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New missionary in Detroit

Chelsea Williams is a Global Mission Fellow of the United Methodist General Board of Global Ministries, engaged in a two-year term of service in the United States. She was commissioned in July 2015.

Chelsea’s affiliate is the Detroit Annual Conference, which has hosted more than 100 young adult missionaries through Global Ministries over a 15-year period.

Chelsea Williams
Chelsea Williams

US-based fellows engage in advocacy for justice; social services, notably for youth and the elderly; and leadership development for church and community. Chelsea’s work place is the NOAH Project of Central United Methodist Church and its Community Development Corporation in the northern part of Detroit.

NOAH works with homeless men, women, and children with the goal of building a supportive, motivating environment where individuals can grow and act out positive life changes. She specifically relates to the Bag Lunch Program, lunch being only the first step toward entrance into a supportive environment. Meals together—lunch is provided Monday through Thursday—lead to case worker relationships. The meal is the main engagement strategy of NOAH, deigned to foster trust and acceptance. When people are known by name, transformation begins.

The Global Mission Fellows program takes young adults ages 20-30 out of their home environments and places them in new contexts for mission experience and service. The program grew out of the faith and justice emphases of the historic United Methodist US-2 and Mission Intern programs. Global Mission Fellows become parts of their new local communities. They connect the church in mission across cultural and geographical boundaries. They grow in personal and social holiness and become strong young leaders working to build just communities in a peaceful world.

Chelsea is from North Carolina, where she attended the Boone United Methodist Church. She holds a Bachelor of Science degree in exercise science from Appalachian State University, Boone. She has worked as a conference assistant at Appalachian State and as a store cashier.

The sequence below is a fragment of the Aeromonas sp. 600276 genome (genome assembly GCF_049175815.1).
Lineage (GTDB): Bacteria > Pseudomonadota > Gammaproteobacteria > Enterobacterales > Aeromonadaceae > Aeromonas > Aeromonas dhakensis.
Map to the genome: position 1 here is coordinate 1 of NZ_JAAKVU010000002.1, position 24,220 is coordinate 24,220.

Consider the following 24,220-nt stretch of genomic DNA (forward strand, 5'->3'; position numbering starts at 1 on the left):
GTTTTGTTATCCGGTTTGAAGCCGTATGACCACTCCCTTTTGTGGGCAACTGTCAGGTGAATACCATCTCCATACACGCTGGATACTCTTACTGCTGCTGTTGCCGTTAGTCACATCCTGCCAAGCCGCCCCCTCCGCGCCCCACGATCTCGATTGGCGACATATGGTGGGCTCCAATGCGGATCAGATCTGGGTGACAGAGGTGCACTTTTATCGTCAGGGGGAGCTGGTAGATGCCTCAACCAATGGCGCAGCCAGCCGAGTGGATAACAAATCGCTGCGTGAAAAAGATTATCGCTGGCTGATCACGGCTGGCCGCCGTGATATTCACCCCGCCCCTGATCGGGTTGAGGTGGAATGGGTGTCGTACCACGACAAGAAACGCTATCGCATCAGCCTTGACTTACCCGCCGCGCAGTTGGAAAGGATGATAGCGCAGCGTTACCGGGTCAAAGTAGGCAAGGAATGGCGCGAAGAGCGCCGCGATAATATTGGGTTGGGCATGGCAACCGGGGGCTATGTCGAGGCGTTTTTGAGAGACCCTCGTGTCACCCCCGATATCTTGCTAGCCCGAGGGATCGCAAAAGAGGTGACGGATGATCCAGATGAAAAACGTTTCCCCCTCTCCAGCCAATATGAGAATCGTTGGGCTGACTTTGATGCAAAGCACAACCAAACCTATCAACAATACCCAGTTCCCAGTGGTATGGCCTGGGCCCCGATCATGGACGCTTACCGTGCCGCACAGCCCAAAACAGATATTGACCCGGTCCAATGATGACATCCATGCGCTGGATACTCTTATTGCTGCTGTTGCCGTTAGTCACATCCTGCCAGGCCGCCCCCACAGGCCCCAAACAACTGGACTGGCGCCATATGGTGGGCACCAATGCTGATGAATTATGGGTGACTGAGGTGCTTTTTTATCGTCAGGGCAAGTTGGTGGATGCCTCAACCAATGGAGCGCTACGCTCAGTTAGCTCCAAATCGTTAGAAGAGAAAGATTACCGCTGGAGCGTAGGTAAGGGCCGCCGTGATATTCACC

While Chelsea started attending church at age 12, she was 15 before she found her place at a United Methodist Church through a small group called “Girls and Prayer” that met once a week. “My father passed away when I was 16 and this group helped me immensely. Even though I was not a member of the church, I was able to talk with the youth pastor and grieve with the friends I had made through the group.” When she arrived at Appalachian State, Chelsea says she was “in a weird place with God. I had lots of doubts and questions and no one to voice them to.” She tried various campus ministries and the only one that “worked” was the Wesley Foundation.

“I grew so much in my faith through this ministry. I learned how to become a servant, love others, and worship God.” Chelsea studied to become a physical therapist in order to help those in need of physical healing and rehabilitation. She came to realize that her desire “to help the human body translated into also serving Christ’s body.” This realization led her to seek mission service.

NOAH’s guests will now experience the compassion of this young women. “Every day is an opportunity to bring God into someone’s life, even if it’s just by being a kind person,” Chelsea notes. “As someone who has had her life changed by God’s love, the least I can do is try to bring that love to others.”

 

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